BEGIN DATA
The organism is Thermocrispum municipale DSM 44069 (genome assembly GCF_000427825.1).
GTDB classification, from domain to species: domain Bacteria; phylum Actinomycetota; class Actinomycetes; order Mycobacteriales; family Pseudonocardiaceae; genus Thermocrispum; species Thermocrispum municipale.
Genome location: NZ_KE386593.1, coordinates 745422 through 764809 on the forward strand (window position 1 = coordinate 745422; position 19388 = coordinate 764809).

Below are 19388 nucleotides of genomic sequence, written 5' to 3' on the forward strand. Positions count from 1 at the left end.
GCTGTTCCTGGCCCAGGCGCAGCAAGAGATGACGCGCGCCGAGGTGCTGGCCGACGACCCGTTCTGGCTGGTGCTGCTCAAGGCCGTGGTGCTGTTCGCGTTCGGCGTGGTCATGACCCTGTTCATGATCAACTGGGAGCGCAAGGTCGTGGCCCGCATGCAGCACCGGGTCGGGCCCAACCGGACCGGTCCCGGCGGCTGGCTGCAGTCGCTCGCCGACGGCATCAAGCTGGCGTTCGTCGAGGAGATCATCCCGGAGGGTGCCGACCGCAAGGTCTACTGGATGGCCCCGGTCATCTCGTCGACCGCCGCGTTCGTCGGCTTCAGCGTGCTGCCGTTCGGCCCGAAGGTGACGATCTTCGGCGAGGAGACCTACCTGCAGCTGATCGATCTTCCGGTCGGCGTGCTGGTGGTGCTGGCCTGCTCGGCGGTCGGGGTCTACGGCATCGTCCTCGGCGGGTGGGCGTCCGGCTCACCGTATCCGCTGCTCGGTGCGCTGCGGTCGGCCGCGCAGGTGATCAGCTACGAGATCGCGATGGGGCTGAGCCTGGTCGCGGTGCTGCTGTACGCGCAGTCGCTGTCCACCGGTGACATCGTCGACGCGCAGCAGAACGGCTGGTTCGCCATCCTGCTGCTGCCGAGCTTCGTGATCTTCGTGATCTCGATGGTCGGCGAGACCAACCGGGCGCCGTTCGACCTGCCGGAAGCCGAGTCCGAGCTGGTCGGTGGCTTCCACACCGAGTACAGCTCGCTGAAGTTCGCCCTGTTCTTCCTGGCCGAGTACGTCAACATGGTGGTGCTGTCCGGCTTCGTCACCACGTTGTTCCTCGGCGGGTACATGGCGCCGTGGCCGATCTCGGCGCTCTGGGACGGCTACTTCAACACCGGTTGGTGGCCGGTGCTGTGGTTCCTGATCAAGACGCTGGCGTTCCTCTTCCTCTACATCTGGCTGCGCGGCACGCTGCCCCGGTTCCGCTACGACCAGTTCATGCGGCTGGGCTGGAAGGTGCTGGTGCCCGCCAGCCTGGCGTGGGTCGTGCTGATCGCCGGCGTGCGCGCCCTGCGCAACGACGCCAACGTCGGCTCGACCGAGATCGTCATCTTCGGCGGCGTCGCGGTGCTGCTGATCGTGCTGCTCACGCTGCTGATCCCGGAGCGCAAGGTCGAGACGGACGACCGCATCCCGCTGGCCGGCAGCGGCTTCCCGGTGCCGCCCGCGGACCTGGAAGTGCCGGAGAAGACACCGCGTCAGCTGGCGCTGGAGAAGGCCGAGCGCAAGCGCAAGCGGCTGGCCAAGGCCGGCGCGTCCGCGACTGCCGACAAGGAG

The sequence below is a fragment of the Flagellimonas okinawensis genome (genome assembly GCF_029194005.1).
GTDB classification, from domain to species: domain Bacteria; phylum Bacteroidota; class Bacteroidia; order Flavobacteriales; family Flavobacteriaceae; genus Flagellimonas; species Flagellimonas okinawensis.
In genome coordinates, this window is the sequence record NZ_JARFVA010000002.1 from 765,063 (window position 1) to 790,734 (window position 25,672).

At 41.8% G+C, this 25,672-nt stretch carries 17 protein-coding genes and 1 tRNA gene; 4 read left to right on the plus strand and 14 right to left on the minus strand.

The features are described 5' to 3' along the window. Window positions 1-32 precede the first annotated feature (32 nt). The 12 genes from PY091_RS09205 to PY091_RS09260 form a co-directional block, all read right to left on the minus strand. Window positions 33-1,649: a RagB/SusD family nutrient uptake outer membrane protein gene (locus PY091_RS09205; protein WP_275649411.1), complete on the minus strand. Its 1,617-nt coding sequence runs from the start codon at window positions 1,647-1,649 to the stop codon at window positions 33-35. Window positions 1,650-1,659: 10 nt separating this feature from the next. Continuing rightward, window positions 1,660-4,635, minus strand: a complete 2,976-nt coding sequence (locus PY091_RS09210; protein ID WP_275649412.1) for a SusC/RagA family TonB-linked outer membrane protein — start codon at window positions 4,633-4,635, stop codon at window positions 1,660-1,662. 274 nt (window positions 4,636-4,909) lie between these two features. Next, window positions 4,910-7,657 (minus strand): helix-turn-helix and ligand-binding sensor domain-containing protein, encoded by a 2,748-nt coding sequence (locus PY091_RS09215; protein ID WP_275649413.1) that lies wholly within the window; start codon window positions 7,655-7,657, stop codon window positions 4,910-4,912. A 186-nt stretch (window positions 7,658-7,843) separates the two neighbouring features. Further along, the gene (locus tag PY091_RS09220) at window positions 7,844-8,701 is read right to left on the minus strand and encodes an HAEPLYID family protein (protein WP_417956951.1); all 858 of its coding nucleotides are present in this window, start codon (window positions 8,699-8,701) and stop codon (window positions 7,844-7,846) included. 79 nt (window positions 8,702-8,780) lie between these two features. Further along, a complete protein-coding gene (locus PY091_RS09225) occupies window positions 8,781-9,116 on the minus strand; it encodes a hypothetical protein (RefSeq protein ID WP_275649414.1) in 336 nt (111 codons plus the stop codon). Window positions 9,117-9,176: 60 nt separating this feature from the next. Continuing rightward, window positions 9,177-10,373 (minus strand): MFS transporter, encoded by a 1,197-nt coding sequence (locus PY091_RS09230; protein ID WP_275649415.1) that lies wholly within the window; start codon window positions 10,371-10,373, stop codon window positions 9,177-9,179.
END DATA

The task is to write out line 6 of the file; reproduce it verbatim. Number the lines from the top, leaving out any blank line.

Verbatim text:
The sequence below is a fragment of the Flagellimonas okinawensis genome (genome assembly GCF_029194005.1).